Please Note: These suggestions & tips are part of a three part series over 3 weeks, including images to help you optimise your workstation setup to better support your body. Last week we posted about the correct set up for your Chair and Desk – please visit the resources/news section of our website to catch up on this information.
Ergonomics is the design of the working environment and its goal is to make the workplace more comfortable and improve both health and productivity. But before you go out and purchase the latest ergonomic furniture know that most ergonomic issues in an office can be fixed through simple adjusting, rearranging or modifying your current furniture and tools.
To help show you how you can better support your body at work and improve your workplace health, Axiom Projects has engaged an Accredited Exercise Physiologist (AEP) to give us the best ergonomic tips and demonstrate how our workstations should be set up.
Keyboard and Mouse Set Up
A variety of body strains can be a result of using your keyboard and mouse in the improper manner; these include short term issues such as sore wrists, to long term issues such as repetitive strain injury (RSI) and Carpal Tunnel Syndrome. While such issues can take time to develop they can be much harder to reverse. Below is our advice on how to best set up the keyboard and mouse in relation to your workstation.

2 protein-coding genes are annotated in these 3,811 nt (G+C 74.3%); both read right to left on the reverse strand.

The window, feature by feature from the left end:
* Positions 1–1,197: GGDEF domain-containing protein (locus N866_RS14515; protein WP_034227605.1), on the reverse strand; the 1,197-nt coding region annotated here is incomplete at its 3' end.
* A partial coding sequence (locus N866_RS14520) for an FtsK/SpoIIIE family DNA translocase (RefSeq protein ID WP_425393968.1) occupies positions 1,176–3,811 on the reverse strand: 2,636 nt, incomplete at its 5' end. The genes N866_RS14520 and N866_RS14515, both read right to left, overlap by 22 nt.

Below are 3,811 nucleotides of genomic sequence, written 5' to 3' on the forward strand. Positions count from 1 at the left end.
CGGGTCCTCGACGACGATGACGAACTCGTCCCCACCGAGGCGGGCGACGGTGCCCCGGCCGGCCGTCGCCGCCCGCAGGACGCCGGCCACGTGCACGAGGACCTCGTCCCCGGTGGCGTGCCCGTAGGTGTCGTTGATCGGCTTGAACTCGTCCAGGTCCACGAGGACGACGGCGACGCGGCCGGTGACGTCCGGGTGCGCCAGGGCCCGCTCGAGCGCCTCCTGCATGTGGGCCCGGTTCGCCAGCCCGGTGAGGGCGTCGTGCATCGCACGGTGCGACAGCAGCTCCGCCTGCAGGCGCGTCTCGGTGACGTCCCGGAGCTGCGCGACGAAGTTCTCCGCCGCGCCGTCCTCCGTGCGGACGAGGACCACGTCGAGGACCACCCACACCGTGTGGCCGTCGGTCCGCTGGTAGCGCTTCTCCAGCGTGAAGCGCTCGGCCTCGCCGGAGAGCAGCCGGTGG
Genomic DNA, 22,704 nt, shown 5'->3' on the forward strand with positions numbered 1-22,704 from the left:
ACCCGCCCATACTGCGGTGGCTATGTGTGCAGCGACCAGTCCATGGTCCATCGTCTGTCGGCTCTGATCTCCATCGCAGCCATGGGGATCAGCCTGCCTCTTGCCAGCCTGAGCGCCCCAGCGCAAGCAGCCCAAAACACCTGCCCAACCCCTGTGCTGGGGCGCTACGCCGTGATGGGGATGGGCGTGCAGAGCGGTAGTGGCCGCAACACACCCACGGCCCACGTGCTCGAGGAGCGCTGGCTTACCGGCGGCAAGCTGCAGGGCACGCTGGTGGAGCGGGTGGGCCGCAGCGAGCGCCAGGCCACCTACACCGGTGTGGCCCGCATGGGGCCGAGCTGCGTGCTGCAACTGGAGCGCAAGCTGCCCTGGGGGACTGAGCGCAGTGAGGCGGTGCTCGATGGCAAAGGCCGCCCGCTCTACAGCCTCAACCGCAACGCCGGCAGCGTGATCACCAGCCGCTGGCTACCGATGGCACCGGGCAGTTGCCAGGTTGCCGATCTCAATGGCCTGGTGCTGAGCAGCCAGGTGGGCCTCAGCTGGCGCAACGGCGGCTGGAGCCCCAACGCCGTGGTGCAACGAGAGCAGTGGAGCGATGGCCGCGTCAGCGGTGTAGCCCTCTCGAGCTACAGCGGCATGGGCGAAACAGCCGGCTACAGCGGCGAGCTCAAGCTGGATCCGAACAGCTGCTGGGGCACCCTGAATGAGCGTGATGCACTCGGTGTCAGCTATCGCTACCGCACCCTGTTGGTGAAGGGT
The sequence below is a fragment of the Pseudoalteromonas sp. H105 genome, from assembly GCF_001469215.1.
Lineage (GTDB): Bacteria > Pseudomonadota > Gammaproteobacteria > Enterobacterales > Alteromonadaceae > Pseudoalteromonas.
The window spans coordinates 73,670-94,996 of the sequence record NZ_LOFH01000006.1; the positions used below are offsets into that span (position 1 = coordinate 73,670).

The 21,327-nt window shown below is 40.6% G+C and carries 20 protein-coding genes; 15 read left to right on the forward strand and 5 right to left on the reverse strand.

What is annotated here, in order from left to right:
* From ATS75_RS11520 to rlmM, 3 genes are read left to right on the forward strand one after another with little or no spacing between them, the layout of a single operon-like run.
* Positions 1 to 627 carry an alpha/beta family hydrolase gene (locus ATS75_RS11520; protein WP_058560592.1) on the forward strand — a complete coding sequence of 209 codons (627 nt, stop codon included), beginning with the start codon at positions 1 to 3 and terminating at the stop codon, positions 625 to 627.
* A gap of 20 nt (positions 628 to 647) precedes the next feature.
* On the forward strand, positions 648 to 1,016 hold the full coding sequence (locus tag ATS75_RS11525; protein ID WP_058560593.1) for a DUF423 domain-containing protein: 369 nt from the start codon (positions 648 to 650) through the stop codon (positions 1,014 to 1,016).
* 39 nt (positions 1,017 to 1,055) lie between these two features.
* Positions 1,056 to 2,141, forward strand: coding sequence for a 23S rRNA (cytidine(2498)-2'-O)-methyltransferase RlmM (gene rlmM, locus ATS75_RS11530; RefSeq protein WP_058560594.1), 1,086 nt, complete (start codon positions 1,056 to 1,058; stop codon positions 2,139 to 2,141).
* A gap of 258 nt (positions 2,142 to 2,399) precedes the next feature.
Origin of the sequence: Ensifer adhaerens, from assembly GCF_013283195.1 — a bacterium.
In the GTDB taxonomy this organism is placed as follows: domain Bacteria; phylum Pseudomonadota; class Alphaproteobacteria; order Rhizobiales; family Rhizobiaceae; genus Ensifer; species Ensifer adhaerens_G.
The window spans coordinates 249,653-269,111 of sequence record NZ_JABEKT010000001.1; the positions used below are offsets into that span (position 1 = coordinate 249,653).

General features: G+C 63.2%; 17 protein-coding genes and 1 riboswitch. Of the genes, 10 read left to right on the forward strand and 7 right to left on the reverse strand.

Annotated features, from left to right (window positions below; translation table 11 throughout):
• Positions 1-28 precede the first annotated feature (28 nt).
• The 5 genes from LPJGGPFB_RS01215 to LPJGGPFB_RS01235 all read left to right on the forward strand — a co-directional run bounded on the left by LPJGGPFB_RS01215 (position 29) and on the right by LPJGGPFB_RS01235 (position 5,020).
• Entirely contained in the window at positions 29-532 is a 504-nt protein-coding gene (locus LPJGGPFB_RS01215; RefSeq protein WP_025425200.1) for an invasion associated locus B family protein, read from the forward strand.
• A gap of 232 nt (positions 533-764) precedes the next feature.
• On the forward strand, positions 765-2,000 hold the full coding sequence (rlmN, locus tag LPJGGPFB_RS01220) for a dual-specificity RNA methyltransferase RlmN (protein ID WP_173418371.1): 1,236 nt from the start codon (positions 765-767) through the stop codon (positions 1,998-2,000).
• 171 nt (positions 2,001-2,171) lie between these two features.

Checklist for Keyboard & Mouse:
· The keyboard. Like monitors should be square / directly in front of the user to
· Keyboard should be within 5cm from the edge of the desk
· Letters G & H should be placed in the middle of the body. If side number keys are
frequently used the keyboard may be shifted slightly to the left
· Wrists should maintain their neutral position. Elbows at 90 degrees and forearms
parallel to the floor while typing. Avoid resting wrists on the desk as this encourages
wrist hyper flexion and over time can lead to strain, RSI and Carpel Tunnel
· Your shoulders should be relaxed with elbows hanging close to your body
· Your mouse should be placed close to your keyboard with your elbow remaining
close to your body when using
· Your whole forearm should move while using mouse rather than allowing excessive
wrist deviation side to side
We hope this mini-series has assisted with your workspace set up and educated with how to best support your body in the workplace. Stay tuned for more blog posts regarding your health at work, as we will be teaming with our AEP and Accredited Practising Dietician (APD) for the rest of the year to bring you insightful tips to boost your health at work.